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  1. #1

    Red face exposed horse hairs in horse hair plaster...

    We have an 1810 Federal home and have gotten to wall painting. The wallpaper is only one layer, and pulls off easily with no water or additives. BUT, underneath is raised, dried glue, I tried to get it off with hot water...and this DOES work...but with the scrubbing also comes the plaster and now there is exposed hairs sticking out? Should I go about this different? The walls are in such great condition I sooo dont want to ruin them. Should I try a little vinegar instead in the water? Or avoid the scrubbing altogether? I was planning on putting on an oil primer and then a latex paint...but I am thinking the hairs are going to show....HELP!

  2. #2
    Join Date
    Aug 2007
    Location
    Portland, Oregon, formerly of Chicago
    Posts
    1,580

    Default Re: exposed horse hairs in horse hair plaster...

    Periwinkkids,

    One possible solution is to not remove the old paste if there is no sign of mold, but to hang a plain paintable canvas liner over the old paste. The old paste will act as a "sizing" giving additonal hold to the slick plaster. Liner canvas was often hung on brand new plaster in ages past because it controlled hairline cracks. It also gave the ability to strip off several coats of built-up paint by merely pulling the canvas off and starting over. Once hung and allowed to dry, the canvas can be painted like a normal wall.

    If you want to try to remove the old paste in preparation for painting, try using a product such as DIF and scrub with a 3M green scrubby pad. Try to work rapidly as to not overly saturate the plaster. Do only small sections at a time, so that the wall does not begin to dry out before you can get to it. I like to use a pressurized sprayer to rapidly get the water on the wall. The biggest mistake in getting paste off is not getting the paste wet enough and then having to scrub too much. To control the water running down, tape strips of plastic to the baseboard with 2inch masking tape, then roll the plastic toward the wall to form a trough. Keep mopping up the water as it collects.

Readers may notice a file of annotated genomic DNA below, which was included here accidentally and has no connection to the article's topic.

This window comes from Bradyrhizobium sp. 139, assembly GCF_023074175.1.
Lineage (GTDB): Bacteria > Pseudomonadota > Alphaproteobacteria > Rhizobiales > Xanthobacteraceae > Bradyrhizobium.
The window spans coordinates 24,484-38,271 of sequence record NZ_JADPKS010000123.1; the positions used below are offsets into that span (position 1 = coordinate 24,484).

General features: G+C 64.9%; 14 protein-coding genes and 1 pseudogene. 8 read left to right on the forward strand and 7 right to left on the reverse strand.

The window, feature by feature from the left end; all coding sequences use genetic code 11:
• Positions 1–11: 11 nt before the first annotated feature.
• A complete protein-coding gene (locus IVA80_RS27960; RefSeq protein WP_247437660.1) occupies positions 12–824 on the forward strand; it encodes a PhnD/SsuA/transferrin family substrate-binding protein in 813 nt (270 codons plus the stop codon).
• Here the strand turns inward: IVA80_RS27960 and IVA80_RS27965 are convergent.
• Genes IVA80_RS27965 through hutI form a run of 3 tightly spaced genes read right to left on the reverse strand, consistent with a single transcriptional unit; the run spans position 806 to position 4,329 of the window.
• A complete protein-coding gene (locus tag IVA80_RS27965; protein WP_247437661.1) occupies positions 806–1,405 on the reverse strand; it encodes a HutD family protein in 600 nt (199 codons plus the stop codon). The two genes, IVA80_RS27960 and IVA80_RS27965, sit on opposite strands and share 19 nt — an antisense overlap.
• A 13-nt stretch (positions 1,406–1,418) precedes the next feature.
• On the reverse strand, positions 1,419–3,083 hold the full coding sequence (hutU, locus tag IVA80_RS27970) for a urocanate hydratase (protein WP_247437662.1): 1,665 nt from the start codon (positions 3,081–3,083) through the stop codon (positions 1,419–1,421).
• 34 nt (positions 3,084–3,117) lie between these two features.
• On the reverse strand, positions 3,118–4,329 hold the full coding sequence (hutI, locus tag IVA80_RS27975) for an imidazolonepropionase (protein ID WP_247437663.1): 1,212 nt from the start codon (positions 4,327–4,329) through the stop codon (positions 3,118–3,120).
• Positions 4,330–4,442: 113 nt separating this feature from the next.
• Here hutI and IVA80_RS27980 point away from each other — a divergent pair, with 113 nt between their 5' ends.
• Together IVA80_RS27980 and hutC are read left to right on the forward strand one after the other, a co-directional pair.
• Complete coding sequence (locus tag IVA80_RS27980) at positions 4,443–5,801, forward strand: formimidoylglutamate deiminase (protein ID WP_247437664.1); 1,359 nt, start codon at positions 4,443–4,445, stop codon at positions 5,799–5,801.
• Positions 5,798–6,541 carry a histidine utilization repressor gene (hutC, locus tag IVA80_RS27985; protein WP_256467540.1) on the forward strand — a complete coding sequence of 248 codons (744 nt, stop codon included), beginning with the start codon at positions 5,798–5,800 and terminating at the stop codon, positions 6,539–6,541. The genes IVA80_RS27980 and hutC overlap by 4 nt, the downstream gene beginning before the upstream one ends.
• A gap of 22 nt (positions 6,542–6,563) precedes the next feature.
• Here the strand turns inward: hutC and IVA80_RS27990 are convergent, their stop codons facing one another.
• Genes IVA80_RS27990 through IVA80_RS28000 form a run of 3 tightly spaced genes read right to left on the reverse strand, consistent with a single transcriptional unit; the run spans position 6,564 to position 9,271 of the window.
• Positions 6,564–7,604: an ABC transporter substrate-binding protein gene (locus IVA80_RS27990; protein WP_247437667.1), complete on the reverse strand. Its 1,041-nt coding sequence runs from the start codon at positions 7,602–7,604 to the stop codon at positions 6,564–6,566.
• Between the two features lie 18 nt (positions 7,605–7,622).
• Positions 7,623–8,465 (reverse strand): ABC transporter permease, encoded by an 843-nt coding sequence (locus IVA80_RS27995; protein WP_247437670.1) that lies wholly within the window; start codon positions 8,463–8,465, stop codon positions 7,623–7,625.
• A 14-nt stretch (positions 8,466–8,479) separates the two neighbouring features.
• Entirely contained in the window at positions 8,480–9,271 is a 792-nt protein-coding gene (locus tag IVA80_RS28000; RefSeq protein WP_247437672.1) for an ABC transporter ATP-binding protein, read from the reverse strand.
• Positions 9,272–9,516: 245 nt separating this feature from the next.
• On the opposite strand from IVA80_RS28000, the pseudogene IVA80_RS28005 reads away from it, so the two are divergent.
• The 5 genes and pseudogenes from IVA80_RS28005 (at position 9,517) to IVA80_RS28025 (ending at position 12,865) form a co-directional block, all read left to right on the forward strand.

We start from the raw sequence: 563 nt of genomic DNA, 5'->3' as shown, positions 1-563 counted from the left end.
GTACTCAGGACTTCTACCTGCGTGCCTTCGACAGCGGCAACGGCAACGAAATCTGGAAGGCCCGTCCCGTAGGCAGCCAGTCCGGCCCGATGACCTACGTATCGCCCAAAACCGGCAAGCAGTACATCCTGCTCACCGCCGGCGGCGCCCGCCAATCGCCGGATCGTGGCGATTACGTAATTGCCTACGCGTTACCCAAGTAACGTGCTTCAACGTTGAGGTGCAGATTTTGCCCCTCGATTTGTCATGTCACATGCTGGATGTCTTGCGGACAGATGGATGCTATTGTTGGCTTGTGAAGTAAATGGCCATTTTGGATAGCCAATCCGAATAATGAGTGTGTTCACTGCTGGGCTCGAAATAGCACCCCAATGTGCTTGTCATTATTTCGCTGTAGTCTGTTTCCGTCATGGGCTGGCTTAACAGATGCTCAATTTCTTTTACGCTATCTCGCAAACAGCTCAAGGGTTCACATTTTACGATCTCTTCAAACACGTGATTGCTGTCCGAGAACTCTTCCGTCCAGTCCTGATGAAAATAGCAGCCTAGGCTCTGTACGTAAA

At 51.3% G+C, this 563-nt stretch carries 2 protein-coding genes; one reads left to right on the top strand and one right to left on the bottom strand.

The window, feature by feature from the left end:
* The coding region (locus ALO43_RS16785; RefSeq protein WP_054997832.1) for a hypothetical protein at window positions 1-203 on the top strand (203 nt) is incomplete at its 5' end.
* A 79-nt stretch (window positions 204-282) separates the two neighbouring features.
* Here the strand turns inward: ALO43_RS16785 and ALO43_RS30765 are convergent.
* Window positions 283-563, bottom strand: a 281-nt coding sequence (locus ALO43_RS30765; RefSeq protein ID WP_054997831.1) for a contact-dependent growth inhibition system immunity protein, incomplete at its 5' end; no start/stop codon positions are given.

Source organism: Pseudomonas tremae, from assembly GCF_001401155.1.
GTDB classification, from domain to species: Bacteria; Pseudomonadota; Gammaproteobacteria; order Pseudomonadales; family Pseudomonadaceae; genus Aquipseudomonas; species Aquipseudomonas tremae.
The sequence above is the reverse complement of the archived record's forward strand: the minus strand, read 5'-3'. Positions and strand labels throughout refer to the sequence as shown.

After the paste is off and the wall has dried out, prime it with a good acrylic wall primer. Check for and patch imperfections when the primer is dry. I personally like dry wall compound for patching minor impervections. It dries rapidly and sands easily. Then spot prime your patches. Imperfections needing patching show up much better on a wall that has been blanked out white with primer.

  3. #3

    Default Re: exposed horse hairs in horse hair plaster...

    Thank you for your advice. So...I think I dont want to put up a liner paper...for the same reasons I dont like painted wallpaper and I had initially thought I was going to do that in fear the walls would crumble. So far though pulling it off has revealed beautiful walls so I want to continue in this vein.
    I am getting the glue off with a scrubbing sponge just fine but the hairs are showing up sticking out...there are so far no cracks at all but the scrubbing does cause little hills and valleys and not a super smooth surface. Should I just prime and paint over this...expecting that some imperfections are expected but will be reduced by the layer of primer and then painting? Or should I skimcoat over the plaster and then sand that before priming and painting?
    Thanks in advance!

  4. #4

    Default Re: exposed horse hairs in horse hair plaster...

    Oh wait...I reread your answer...you think I should prime first and then see where it is at and go from there I need more coffee...........good idea. I will continue with the water and sponge and then prime it tomorrow....

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